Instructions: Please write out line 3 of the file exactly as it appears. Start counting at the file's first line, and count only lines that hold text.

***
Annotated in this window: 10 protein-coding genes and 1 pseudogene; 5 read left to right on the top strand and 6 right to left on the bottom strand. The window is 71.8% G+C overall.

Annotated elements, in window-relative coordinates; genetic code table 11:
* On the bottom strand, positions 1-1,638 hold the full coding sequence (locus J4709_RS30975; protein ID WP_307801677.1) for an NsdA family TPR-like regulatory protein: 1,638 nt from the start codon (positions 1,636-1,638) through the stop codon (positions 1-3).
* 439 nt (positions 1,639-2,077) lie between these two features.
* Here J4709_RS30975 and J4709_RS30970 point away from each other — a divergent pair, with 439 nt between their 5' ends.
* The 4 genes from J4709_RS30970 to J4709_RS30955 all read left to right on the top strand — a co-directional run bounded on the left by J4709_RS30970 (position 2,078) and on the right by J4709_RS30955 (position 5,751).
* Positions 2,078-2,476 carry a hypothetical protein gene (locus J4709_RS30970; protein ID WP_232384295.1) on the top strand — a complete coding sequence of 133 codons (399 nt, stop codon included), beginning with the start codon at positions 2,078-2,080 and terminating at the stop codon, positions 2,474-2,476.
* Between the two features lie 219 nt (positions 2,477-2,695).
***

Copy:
* On the bottom strand, positions 1-1,638 hold the full coding sequence (locus J4709_RS30975; protein ID WP_307801677.1) for an NsdA family TPR-like regulatory protein: 1,638 nt from the start codon (positions 1,636-1,638) through the stop codon (positions 1-3).